Quantitation of fusion
Nuclei of late stage 15 embryos were visualized using anti-Eve, anti-Slouch or anti-Kr antisera. Eve/Kr-positive (DA1), Kr-positive (DO1, LT2 and LT4), Slouch-positive (VT1 and LO1) and Slouch/Kr-positive (VA2) nuclei from abdominal hemisegments 2-7 were counted manually from z-series images.
A Zeiss LSM-510 Meta microscope was used for collection of confocal z-series images of embryos and primary myoblasts with a Plan-Apochromat 63×/1.40 Oil DIC objective at 2× (Fig. 5A,B) or 5× zoom (Fig. 5C-E), with 0.3 μm steps for actin foci in embryos, a Plan-Apochromat 40×/1.3 Oil DIC with 0.5-0.8 μm steps for other data in embryos, and a Plan-Apochromat 100×/1.46 Oil DIC M27 objective at 3× zoom with 0.2 μm steps for primary myoblasts. Image field resolution was 512×512 pixels and pinhole aperture was 1.0 airy units for all images. Images were processed post collection with ImageJ and Imaris (Bitplane).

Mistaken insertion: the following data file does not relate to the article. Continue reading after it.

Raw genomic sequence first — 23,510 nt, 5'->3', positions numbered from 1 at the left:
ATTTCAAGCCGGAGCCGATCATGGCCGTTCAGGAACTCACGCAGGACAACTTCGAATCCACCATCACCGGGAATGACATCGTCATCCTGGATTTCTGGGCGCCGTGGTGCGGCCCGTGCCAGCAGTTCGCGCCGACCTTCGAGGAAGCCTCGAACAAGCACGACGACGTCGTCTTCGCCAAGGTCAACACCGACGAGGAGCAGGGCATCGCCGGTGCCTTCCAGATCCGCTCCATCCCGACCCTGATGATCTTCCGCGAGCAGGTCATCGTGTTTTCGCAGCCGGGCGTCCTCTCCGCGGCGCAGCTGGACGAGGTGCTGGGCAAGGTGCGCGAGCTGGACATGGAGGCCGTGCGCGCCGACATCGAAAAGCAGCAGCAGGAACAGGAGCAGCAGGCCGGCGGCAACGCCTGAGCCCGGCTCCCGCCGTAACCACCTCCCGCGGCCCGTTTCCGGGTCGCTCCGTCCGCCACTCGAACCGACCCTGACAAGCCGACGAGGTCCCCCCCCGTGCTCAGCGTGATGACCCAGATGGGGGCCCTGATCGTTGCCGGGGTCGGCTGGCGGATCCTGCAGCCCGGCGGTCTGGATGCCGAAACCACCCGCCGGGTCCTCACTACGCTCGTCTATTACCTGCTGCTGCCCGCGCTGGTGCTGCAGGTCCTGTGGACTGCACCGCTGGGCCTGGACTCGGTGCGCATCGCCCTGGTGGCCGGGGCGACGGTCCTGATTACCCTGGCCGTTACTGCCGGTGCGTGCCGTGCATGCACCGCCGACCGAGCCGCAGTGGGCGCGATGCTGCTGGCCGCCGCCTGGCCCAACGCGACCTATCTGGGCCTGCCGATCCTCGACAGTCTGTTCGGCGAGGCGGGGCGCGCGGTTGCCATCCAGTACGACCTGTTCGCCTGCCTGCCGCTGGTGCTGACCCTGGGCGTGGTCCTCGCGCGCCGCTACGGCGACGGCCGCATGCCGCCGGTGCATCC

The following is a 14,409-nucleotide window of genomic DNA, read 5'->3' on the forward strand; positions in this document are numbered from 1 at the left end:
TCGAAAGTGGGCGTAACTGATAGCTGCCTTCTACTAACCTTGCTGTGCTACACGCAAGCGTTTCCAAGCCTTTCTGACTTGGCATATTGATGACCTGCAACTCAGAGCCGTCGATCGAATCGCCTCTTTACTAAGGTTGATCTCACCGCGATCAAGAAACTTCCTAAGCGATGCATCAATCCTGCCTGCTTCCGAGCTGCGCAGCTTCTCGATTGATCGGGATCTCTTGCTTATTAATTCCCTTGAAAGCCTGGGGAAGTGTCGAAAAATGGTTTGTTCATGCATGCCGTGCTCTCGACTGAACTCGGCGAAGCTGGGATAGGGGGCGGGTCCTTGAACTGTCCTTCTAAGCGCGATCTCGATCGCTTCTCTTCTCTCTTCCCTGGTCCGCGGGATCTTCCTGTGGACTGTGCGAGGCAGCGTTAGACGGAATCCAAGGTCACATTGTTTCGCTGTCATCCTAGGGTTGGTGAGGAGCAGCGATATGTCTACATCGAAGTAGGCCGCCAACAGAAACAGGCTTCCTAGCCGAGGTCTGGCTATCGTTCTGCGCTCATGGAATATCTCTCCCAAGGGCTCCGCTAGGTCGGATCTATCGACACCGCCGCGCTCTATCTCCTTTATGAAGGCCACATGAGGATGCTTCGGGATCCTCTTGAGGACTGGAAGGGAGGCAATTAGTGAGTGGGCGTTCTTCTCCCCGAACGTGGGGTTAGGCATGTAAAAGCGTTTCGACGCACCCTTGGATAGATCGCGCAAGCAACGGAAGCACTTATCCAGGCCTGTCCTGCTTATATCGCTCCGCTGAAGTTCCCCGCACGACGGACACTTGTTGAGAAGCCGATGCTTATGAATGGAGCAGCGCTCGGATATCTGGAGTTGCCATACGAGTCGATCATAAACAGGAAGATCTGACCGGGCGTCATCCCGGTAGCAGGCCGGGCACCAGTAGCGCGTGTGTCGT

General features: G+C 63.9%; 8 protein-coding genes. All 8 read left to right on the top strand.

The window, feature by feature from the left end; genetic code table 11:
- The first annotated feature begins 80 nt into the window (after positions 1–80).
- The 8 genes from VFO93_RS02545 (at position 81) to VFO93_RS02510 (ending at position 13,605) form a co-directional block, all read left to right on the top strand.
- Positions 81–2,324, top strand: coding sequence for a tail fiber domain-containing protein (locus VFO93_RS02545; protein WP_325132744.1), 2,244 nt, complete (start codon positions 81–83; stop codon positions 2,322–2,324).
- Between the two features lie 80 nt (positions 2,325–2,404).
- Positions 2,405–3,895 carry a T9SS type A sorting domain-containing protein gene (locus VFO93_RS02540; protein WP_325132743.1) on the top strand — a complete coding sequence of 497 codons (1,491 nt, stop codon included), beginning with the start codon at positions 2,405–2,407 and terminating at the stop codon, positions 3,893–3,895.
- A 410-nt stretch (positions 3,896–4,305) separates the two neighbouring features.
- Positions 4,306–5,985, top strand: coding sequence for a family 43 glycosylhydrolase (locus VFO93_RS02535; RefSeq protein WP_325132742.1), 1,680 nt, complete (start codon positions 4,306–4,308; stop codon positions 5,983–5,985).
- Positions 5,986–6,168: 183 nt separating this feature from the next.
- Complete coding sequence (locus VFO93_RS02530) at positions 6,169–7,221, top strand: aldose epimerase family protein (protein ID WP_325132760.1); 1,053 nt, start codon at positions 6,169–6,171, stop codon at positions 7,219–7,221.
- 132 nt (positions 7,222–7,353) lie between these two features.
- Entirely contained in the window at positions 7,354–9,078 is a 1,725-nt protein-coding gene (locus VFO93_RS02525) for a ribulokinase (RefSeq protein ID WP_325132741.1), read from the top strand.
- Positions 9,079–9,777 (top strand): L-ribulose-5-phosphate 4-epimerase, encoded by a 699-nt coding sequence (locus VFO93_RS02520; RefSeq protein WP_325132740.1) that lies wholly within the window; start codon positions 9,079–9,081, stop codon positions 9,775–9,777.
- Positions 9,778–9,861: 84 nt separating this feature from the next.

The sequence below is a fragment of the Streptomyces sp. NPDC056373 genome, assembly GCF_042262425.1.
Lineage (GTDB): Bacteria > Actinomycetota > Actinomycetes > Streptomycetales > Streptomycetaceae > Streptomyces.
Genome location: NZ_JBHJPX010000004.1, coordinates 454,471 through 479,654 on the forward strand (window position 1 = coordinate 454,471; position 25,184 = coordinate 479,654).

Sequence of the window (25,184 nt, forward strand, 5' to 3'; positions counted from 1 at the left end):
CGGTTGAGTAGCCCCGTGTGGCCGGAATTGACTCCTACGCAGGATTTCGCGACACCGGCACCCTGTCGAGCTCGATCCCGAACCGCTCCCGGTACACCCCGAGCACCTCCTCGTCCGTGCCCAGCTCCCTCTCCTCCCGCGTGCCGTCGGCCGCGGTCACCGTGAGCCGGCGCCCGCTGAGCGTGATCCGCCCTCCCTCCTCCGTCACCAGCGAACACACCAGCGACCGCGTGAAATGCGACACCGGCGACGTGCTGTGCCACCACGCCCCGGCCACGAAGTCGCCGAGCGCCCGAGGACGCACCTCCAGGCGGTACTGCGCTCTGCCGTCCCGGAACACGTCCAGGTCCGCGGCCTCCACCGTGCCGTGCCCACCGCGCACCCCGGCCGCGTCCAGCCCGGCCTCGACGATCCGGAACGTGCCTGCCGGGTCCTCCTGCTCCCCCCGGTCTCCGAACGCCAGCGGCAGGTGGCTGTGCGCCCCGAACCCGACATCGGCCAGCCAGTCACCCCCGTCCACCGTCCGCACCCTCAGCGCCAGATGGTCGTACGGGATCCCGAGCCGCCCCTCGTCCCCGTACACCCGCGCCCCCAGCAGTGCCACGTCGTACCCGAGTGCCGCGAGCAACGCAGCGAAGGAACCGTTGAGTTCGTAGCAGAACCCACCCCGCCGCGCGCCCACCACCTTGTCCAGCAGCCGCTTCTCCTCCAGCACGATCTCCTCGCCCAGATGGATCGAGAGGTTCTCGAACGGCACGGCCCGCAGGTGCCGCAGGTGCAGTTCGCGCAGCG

An asymmetric, cell type-specific requirement for Mbc in fusing myoblasts
To determine the cell-type requirement for Mbc in vivo, we targeted expression of UAS-Mbc to founder cells or FCMs of mbcD11.2 mutant embryos using rP298-Gal4 or sns-Gal4, respectively. Surprisingly, a wild-type pattern of myofibers developed when Mbc was expressed exclusively in the FCMs (Fig. 1A,B). By contrast, myoblast fusion remained compromised when Mbc was expressed in the founder cells of these mutants (Fig. 1C). The ability of rP298-Gal4 to direct transgene expression was confirmed by restoration of the wild-type muscle pattern with UAS-Rols in rols/ants mutant embryos (Fig. 1D). These data are consistent with the proposed requirement for rols/ants in founder cells (Chen and Olson, 2001; Menon and Chia, 2001; Rau et al., 2001). More importantly, rP298-Gal4-directed expression of Mbc is readily detectable in mbcD11.2 mutants and is actually higher than that of endogenous Mbc in wild-type embryos (see Fig. S1 in the supplementary material). Finally, we confirmed that sns-Gal4 is specific to the FCMs as reported (Kocherlakota et al., 2008), and is not expressed promiscuously in founder cells, as expression of UAS-Kirre rescued almost no fusion in embryos lacking kirre and rst (Fig. 1E).